When the new sensor is plugged-in, the IO-Link master automatically detects that the replacement sensor does not have the correct parameters and automatically updates them on the sensor. Since the readings are directly in the units desired, there is no magic of scaling to fiddle with.
It is also important to note, that in addition to the ADR feature, there may be parameters or settings on the sensors that alert you to possible near-future failure of the sensor. This lets you avoid unplanned downtime due to sensor failure. A good example would be a pressure sensor that sends an alert (event) message indicating that the ambient temperature is too high or a photo-eye alerting the re-emitted light value is down close to threshold – implying that either the lens is cloudy, or alignment is off.
To learn more about IO-Link check out our other blogs.
In press shops or stamping plants, downtime can easily cost thousands of dollars in productivity. This is especially true in the progressive stamping process where the cost of downtime is a lot higher as the entire automated stamping line is brought to a halt.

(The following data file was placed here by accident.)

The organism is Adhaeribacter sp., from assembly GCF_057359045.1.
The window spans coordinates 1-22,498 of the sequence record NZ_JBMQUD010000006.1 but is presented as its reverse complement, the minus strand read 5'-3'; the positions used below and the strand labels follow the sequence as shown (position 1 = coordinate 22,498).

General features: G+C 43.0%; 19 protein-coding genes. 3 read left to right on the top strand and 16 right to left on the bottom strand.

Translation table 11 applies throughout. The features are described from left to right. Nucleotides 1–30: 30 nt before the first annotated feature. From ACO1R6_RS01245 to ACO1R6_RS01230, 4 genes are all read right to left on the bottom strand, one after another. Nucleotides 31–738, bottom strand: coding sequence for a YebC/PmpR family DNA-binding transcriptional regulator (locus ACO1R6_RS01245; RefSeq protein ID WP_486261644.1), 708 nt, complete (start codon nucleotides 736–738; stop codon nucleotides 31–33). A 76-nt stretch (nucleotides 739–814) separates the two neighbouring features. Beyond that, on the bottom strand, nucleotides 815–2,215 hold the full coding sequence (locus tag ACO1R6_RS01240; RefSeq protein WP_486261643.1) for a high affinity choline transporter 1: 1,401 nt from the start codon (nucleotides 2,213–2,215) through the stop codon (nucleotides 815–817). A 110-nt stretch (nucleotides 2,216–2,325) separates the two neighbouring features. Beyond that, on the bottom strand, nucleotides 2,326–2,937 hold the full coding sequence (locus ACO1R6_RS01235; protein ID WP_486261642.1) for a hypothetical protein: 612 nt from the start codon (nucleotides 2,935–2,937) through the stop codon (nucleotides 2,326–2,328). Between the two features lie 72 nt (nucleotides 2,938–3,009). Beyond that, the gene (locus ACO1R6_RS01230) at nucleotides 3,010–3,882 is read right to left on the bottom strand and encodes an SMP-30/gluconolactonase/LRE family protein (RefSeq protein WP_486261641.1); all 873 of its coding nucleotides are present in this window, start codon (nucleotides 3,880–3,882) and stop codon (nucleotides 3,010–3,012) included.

Many strides have been made in modern stamping plants over the years to improve productivity and reduce the downtime. This has been led by implementing lean philosophies and adding error proofing systems to the processes. In-die-sensing is a great example, where a few inductive or photo-eye sensors are added to the die or mold to ensure parts are seated well and that the right die is in the right place and in the right press. In-die sensing almost eliminated common mistakes that caused die or mold damages or press damages by stamping on multiple parts or wrong parts.
In almost all of these cases, when the die or mold is replaced, the operator must connect the on-board sensors, typically with a multi-pin Harting connector or something similar to have the quick-connect ability. Unfortunately, often when the die or mold is pulled out of the press, operators forget to disconnect the connector. The shear force exerted by the movement of removing the die rips off the connector housing. This leads to an unplanned downtime and could take roughly 3-5 hours to get back to running the system.